Why canine parkour is the perfect sport for athletic dogs
If you live in an urban area, you might have seen people jump off railings, climb walls, and descend stairs in some sort of urban obstacle course competition. They may have practiced parkour, a discipline that involves getting from one point to another (for example, from one ramp to another) using only your body. Well, now the dogs are joining them too.
Dog parkour – sometimes also referred to as “urban agility” – is a somewhat new dog activity that focuses on learning to navigate the world in new and creative ways. This can be done anywhere using the elements of space to balance, jump, crawl, climb, etc.
“Dog parkour is a great way to build dog confidence, build strength and fitness, boost focus and engagement, while giving your dog an energy outlet,” says Jennifer Malawey, Dog Trainer and behavioral counselor.
A very advanced parkour dog
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Additionally, Malawey adds that the beauty of dog parkour is that it is accessible to every dog-human team. “The obstacles you select and the environments you work in can change based on your dog’s age, size, fitness level and confidence so that everyone can participate and enjoy the benefits.” , she says.
How exactly do you get started in dog parkour?
One of the beauties of dog parkour is that it can be practiced both outdoors and indoors. Anna Ostroff, group class manager and trainer in behavioral therapy at School for Dogs, says “barkour” (the school’s own version of parkour for dogs) is great for city life.
“If you don’t have a lot of space, you can use obstacles around the house, such as chairs, ottomans, foam rollers, and laundry baskets,” she says. “If you transferred those same concepts outside, maybe you would use things like park benches, low flowerbed fences, traffic cones… we even used empty city bike stations like weaving poles.
Whatever you do, always start with the basics and find a trainer to start. Using positive reinforcement, Malawey suggests teaching your dog two-legged or four-legged signals, focusing on getting in, around, under, over, and through the elements. “Have your dog interact with safe and found obstacles, such as stones, logs, curbs, benches, poles and trees,” says Malawey. “Once you get started, you’ll start to see the world from a new perspective, identifying more creative uses for everyday objects. ”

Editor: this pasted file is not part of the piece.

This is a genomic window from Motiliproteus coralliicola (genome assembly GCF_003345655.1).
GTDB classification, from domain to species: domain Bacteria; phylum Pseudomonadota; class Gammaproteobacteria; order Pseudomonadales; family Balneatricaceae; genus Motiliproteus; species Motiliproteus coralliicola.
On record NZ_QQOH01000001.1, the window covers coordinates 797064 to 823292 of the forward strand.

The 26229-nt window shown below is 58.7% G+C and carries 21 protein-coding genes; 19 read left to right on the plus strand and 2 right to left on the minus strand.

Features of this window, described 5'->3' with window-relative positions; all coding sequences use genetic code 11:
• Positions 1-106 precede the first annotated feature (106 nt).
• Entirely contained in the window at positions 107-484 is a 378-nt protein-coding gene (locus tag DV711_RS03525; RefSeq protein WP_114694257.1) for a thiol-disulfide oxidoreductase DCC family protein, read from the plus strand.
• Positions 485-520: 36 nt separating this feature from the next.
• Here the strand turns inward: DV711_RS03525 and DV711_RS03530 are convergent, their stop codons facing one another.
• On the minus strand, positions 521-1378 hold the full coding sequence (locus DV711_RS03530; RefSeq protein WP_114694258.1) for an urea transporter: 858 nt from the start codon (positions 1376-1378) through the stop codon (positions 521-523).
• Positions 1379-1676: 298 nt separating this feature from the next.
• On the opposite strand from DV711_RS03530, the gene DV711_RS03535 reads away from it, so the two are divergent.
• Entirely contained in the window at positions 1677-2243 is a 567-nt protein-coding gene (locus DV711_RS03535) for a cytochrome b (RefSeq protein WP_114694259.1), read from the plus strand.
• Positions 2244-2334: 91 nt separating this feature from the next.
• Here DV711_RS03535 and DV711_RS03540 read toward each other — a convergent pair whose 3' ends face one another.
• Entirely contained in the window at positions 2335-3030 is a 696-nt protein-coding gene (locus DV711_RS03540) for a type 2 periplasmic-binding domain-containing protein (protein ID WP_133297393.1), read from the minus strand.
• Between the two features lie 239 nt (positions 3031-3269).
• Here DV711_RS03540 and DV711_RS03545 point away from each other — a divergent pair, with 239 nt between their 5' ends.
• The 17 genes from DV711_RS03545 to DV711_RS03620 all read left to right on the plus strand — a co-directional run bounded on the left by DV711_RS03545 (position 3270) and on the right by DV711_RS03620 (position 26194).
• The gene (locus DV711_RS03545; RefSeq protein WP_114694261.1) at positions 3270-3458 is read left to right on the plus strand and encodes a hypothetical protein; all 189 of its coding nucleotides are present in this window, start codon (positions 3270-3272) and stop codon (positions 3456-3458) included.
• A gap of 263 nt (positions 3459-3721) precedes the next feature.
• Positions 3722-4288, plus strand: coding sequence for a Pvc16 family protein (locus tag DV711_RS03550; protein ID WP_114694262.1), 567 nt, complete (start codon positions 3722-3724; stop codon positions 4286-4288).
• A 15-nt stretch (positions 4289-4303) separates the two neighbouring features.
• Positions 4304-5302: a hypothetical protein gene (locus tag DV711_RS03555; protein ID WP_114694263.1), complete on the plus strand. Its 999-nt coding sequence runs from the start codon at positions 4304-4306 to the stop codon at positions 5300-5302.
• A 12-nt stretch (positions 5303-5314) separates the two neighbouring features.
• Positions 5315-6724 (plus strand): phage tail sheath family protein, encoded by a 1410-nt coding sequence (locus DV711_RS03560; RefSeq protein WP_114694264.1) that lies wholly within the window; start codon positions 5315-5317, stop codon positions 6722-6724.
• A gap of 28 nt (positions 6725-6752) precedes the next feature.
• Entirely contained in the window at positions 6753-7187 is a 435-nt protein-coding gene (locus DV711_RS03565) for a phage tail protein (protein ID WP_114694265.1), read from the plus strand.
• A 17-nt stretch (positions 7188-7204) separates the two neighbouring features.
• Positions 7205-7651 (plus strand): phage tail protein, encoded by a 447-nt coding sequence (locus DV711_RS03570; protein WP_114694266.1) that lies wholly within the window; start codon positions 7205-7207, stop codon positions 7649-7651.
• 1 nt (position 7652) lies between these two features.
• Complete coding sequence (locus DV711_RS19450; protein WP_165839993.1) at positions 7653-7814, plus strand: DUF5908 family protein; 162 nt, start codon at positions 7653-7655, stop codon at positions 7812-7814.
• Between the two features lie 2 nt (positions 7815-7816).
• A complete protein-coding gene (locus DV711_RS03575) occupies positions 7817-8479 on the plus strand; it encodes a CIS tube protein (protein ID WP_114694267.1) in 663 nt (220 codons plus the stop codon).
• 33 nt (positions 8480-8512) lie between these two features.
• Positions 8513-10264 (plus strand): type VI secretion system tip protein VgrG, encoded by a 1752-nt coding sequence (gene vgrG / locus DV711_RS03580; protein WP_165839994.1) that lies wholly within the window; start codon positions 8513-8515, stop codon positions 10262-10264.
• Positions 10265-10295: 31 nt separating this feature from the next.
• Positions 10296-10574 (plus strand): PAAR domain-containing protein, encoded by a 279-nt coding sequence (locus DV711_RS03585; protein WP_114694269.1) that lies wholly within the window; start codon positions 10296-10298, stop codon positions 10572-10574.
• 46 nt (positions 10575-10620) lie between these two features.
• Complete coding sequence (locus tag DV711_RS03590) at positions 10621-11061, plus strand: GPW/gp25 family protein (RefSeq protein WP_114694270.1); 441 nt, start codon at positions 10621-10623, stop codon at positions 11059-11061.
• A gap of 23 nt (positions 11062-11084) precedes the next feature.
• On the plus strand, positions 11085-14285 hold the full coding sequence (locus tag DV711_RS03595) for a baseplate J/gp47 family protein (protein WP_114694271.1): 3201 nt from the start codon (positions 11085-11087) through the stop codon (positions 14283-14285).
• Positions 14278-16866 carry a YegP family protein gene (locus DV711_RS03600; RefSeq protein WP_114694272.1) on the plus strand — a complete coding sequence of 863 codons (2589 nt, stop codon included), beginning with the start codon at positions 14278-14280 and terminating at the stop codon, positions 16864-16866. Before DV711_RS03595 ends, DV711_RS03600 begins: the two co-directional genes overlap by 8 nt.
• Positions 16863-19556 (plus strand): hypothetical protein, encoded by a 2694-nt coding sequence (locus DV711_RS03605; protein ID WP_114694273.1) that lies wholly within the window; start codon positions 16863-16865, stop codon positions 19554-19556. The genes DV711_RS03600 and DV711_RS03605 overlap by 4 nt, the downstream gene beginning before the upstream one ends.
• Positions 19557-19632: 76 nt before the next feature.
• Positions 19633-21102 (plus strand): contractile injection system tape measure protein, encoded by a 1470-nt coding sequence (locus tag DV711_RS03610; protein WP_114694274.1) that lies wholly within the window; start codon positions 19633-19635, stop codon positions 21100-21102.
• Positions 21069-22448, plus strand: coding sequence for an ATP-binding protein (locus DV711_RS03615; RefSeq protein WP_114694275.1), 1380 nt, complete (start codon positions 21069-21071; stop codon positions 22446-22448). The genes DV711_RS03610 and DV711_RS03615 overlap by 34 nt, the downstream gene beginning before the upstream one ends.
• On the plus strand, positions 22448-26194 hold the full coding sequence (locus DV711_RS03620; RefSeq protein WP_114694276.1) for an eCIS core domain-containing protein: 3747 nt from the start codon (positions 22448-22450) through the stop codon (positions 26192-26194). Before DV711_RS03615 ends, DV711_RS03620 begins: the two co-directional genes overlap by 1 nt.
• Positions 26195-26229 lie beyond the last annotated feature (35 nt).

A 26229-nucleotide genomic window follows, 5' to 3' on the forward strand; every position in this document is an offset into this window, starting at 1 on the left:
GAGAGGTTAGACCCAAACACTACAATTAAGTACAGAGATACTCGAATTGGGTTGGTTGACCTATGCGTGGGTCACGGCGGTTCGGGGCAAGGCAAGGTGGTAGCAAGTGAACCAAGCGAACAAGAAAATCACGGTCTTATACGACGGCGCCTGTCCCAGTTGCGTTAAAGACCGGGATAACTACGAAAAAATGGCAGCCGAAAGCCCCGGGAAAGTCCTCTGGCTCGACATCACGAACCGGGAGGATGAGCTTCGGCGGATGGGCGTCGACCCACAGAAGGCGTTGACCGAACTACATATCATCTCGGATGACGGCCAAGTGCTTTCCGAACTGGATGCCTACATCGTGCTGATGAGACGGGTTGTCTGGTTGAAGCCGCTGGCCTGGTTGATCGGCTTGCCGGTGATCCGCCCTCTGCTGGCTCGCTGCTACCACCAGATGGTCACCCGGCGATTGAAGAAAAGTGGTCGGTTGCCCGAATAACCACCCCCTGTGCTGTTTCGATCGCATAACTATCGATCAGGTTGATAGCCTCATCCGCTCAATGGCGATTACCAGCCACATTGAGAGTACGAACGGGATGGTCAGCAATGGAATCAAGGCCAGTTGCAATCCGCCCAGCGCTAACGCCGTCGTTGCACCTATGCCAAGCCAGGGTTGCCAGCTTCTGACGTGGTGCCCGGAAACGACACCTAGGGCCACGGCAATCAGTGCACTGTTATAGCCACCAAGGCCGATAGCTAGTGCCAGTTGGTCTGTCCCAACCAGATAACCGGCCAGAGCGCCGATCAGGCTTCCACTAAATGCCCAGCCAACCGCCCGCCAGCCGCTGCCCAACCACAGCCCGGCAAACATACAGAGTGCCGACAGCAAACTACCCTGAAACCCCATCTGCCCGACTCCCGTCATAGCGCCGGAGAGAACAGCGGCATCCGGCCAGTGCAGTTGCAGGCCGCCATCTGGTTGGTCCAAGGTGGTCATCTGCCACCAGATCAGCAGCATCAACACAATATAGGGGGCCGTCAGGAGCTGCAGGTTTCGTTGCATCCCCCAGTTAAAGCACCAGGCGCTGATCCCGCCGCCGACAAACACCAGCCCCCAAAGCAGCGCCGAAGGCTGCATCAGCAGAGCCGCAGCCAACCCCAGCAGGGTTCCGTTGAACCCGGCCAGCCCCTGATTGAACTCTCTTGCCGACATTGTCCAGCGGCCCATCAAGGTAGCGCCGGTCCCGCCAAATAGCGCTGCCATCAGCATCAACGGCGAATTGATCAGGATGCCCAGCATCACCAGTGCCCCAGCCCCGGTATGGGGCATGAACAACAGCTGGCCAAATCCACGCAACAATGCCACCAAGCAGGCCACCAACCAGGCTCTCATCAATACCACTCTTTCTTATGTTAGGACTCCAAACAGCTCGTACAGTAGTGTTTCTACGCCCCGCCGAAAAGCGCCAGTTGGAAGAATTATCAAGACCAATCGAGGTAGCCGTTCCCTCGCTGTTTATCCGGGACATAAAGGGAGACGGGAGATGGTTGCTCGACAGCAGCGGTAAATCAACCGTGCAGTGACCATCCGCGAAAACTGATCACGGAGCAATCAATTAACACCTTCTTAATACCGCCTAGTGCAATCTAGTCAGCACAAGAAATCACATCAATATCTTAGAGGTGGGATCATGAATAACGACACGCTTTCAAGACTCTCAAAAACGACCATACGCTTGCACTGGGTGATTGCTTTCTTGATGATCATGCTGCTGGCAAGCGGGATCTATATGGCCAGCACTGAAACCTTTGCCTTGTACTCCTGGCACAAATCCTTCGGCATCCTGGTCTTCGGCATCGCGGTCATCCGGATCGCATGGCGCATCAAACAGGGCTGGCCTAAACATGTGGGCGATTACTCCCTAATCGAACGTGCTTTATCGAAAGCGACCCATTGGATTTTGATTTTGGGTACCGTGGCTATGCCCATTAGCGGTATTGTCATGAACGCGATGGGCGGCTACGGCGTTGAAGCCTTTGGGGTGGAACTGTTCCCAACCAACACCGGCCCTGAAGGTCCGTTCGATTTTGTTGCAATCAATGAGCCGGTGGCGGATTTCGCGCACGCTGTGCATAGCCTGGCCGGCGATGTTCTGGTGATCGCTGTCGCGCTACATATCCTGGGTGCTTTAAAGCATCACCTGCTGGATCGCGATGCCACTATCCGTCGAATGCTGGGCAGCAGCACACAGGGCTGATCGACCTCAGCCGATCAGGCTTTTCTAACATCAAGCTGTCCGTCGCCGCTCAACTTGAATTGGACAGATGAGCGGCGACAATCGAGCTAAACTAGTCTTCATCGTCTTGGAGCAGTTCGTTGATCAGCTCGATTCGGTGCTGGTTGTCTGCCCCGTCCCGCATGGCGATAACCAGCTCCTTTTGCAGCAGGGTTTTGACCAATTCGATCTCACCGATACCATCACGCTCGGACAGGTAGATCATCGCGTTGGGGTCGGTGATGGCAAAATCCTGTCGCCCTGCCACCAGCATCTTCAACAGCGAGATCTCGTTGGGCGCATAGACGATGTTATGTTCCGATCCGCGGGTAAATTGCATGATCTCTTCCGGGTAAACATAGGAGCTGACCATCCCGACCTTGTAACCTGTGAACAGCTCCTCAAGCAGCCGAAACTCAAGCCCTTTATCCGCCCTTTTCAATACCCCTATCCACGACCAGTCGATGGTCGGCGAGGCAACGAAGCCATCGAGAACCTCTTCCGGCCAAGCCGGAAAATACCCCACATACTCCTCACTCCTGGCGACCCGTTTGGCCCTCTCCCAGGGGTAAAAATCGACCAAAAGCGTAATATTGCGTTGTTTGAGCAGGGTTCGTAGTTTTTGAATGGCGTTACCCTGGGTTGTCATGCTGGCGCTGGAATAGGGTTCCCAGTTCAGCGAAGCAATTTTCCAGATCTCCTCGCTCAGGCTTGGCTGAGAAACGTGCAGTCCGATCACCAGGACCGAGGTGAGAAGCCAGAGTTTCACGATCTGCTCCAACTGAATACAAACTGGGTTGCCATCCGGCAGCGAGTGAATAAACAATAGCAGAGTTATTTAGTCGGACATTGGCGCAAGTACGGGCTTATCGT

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Benefits of Parkour for Dogs
Parkour is as much a physical exercise as it is mental enrichment for our dogs, according to Ostroff. “In ‘barkour’ classes, we not only help dogs develop their core muscle groups and balance, but we also work on the differentiation of cues – above against below, above against above – and on overall awareness of the dog. body, ”she adds.
By redirecting dogs’ attention, parkour can help distract from potential triggers, according to Malawey. “It can help reduce responsiveness and hypervigilance, reduce leash pulling, and encourage your dog to engage with you and be more careful.”
Go to a more advanced level of dog parkour
When your dog has a really solid foundation in the basics, you can move forward by choosing more difficult obstacles. “For example, look for objects that are smaller, taller, narrower, that have a different surface texture, or that move to the touch,” says Malawey. “You can also teach more difficult behaviors like pivots, gap jumps and emergency stops, and you can combine behaviors to create new, longer sequences. “
Ostroff says it’s always important that you go at each dog’s individual pace. “It’s important that the training is always fun for the learner and that we prepare their environment for success,” she says.
Is Parkour For All Dogs?
While changes may be needed for size, body shape, or health restrictions, Ostroff says almost all dogs can enjoy the sport within their own limits. “We are especially careful with young dogs that have not yet reached maturity, as you have to be careful of too much impact on the growth plates,” says Ostroff. “If we have a dog with an injury of any kind or with any health restriction, we work closely with clients to tailor it to the needs of their dogs.”
Malawey adds that official safety guidelines should always be followed and you should use common sense when deciding what height and type of obstacle you use during training.
“Certain parkour behaviors or obstacles should not be used unless the dog is fit, athletic, confident, self-aware and has confirmed growth plate closure,” says Malawey, who adds that the one of the fundamentals of parkour is to always allow your dog to choose. “Parkour is a great way to help fearful dogs gain self-confidence, as long as you always allow them to choose and don’t put them under pressure. ”
Finally, if there are any questions or concerns regarding your own dog’s specific physical limitations, Ostroff says you should always consult a vet before starting anything too strenuous.
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